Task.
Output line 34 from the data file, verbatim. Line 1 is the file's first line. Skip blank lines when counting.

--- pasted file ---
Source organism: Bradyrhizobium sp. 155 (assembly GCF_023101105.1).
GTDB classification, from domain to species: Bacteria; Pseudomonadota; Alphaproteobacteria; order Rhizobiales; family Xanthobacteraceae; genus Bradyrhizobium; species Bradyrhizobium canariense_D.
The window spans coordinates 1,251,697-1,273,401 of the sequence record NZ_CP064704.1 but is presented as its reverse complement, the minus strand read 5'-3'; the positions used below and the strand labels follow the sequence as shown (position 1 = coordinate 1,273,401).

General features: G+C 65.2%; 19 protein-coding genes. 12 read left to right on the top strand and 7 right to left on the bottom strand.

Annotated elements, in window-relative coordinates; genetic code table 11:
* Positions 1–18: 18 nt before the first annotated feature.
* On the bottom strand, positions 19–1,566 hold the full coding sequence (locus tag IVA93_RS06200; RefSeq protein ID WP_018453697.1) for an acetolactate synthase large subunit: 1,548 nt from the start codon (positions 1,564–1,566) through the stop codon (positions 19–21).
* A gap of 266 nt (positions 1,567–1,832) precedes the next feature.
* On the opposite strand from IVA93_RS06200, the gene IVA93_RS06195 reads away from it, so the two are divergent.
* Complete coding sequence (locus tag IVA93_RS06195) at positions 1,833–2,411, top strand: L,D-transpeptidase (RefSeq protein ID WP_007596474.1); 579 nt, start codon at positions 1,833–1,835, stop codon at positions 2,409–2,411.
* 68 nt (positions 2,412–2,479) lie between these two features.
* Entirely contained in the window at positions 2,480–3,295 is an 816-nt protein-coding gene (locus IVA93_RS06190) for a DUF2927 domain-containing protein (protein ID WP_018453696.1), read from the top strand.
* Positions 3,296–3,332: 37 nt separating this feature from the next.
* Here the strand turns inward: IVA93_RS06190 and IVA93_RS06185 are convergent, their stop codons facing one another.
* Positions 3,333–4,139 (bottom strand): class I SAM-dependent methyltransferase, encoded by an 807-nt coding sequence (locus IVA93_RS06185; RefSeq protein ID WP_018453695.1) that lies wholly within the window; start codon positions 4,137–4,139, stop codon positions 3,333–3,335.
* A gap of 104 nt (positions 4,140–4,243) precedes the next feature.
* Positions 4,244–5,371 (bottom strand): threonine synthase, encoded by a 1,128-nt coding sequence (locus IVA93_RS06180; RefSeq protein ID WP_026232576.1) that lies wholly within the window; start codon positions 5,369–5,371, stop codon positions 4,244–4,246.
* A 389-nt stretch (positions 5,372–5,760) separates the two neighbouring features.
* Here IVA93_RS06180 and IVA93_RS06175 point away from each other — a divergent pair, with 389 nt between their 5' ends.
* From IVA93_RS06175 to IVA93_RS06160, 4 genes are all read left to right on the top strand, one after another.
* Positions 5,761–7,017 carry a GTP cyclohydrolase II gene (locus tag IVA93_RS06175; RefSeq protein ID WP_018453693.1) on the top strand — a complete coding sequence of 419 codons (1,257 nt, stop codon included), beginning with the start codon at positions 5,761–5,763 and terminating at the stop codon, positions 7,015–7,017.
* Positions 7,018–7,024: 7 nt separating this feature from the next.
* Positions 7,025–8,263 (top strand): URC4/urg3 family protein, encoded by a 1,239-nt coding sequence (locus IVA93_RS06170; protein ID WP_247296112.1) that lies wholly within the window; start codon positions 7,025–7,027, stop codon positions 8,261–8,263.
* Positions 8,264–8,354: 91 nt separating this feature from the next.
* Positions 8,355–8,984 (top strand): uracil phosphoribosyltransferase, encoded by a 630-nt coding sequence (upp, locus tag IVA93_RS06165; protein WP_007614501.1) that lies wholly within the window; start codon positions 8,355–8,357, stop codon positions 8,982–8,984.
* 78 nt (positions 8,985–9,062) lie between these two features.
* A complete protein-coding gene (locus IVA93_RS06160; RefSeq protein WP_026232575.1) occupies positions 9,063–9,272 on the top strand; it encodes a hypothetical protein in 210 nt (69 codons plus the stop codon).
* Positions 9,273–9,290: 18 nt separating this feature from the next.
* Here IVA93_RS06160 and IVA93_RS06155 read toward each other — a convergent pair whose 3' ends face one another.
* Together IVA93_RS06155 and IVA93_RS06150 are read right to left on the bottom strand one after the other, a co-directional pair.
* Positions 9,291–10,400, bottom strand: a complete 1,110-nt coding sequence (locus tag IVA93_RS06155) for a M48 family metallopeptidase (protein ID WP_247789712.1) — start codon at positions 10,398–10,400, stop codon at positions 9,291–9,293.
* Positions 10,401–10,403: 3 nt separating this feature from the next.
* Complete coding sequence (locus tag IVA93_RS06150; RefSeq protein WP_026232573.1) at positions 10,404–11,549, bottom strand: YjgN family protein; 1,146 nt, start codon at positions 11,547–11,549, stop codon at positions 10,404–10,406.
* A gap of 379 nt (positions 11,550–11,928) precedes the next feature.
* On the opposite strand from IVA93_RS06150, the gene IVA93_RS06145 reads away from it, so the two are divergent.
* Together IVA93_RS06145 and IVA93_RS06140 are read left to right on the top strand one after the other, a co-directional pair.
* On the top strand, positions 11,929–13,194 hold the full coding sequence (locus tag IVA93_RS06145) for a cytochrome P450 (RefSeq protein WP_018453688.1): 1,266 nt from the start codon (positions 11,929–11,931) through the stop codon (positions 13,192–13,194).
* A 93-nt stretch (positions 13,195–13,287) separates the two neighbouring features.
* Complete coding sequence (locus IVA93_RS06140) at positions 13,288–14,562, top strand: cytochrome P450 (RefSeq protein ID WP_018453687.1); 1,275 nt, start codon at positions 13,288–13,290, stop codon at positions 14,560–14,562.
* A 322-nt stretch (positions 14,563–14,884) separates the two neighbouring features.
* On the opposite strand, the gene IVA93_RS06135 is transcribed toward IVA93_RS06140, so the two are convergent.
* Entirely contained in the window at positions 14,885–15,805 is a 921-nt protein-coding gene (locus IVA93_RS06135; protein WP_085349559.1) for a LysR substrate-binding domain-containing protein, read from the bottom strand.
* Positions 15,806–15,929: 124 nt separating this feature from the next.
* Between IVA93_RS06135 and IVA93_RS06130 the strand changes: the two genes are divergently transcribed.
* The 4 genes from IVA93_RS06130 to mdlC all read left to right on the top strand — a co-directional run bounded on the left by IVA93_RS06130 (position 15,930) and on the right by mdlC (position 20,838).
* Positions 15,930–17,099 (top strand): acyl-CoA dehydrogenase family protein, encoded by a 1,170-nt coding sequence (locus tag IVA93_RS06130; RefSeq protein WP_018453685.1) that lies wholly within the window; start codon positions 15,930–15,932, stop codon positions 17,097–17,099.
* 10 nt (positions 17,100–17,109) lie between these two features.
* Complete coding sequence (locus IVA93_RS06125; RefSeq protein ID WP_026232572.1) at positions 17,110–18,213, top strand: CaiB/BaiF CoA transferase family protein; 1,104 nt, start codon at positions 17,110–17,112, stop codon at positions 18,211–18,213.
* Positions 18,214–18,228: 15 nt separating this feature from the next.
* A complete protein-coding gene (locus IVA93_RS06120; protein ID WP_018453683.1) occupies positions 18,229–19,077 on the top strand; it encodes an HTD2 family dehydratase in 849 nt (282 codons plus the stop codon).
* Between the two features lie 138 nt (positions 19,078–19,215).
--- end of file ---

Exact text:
* A gap of 379 nt (positions 11,550–11,928) precedes the next feature.